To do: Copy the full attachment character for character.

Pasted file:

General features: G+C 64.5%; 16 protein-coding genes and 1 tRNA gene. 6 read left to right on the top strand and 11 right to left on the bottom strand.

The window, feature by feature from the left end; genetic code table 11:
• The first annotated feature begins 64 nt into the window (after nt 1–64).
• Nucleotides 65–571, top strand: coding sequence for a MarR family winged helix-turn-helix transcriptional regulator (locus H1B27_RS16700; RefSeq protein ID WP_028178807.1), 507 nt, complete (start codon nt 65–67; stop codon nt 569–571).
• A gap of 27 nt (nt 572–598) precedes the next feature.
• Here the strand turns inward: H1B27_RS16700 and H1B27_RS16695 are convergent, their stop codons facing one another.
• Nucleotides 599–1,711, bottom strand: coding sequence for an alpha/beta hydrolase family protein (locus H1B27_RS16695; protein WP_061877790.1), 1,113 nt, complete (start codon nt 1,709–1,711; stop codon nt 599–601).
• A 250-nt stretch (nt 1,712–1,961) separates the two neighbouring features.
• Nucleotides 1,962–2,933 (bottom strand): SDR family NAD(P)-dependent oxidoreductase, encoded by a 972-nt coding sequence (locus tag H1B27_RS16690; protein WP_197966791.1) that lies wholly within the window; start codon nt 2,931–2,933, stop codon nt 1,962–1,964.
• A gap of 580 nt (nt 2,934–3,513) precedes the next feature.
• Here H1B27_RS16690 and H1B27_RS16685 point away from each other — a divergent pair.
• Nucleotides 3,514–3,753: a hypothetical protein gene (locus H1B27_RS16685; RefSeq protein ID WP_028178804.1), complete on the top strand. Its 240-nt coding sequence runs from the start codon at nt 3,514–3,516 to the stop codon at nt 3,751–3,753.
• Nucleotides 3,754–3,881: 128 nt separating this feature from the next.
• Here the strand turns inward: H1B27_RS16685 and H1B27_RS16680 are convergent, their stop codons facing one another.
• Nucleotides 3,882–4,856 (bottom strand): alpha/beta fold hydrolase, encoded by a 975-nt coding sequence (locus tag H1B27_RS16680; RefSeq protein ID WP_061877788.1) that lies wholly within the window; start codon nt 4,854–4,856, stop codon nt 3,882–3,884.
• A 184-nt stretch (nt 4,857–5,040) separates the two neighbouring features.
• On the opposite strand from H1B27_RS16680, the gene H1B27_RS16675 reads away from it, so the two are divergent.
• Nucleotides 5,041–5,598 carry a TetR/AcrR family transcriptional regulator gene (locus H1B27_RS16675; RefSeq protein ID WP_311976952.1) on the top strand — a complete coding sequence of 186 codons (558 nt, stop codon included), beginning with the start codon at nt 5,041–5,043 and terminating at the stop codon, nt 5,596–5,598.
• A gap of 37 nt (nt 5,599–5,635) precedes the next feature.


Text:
General features: G+C 64.5%; 16 protein-coding genes and 1 tRNA gene. 6 read left to right on the top strand and 11 right to left on the bottom strand.

The window, feature by feature from the left end; genetic code table 11:
• The first annotated feature begins 64 nt into the window (after nt 1–64).
• Nucleotides 65–571, top strand: coding sequence for a MarR family winged helix-turn-helix transcriptional regulator (locus H1B27_RS16700; RefSeq protein ID WP_028178807.1), 507 nt, complete (start codon nt 65–67; stop codon nt 569–571).
• A gap of 27 nt (nt 572–598) precedes the next feature.
• Here the strand turns inward: H1B27_RS16700 and H1B27_RS16695 are convergent, their stop codons facing one another.
• Nucleotides 599–1,711, bottom strand: coding sequence for an alpha/beta hydrolase family protein (locus H1B27_RS16695; protein WP_061877790.1), 1,113 nt, complete (start codon nt 1,709–1,711; stop codon nt 599–601).
• A 250-nt stretch (nt 1,712–1,961) separates the two neighbouring features.
• Nucleotides 1,962–2,933 (bottom strand): SDR family NAD(P)-dependent oxidoreductase, encoded by a 972-nt coding sequence (locus tag H1B27_RS16690; protein WP_197966791.1) that lies wholly within the window; start codon nt 2,931–2,933, stop codon nt 1,962–1,964.
• A gap of 580 nt (nt 2,934–3,513) precedes the next feature.
• Here H1B27_RS16690 and H1B27_RS16685 point away from each other — a divergent pair.
• Nucleotides 3,514–3,753: a hypothetical protein gene (locus H1B27_RS16685; RefSeq protein ID WP_028178804.1), complete on the top strand. Its 240-nt coding sequence runs from the start codon at nt 3,514–3,516 to the stop codon at nt 3,751–3,753.
• Nucleotides 3,754–3,881: 128 nt separating this feature from the next.
• Here the strand turns inward: H1B27_RS16685 and H1B27_RS16680 are convergent, their stop codons facing one another.
• Nucleotides 3,882–4,856 (bottom strand): alpha/beta fold hydrolase, encoded by a 975-nt coding sequence (locus tag H1B27_RS16680; RefSeq protein ID WP_061877788.1) that lies wholly within the window; start codon nt 4,854–4,856, stop codon nt 3,882–3,884.
• A 184-nt stretch (nt 4,857–5,040) separates the two neighbouring features.
• On the opposite strand from H1B27_RS16680, the gene H1B27_RS16675 reads away from it, so the two are divergent.
• Nucleotides 5,041–5,598 carry a TetR/AcrR family transcriptional regulator gene (locus H1B27_RS16675; RefSeq protein ID WP_311976952.1) on the top strand — a complete coding sequence of 186 codons (558 nt, stop codon included), beginning with the start codon at nt 5,041–5,043 and terminating at the stop codon, nt 5,596–5,598.
• A gap of 37 nt (nt 5,599–5,635) precedes the next feature.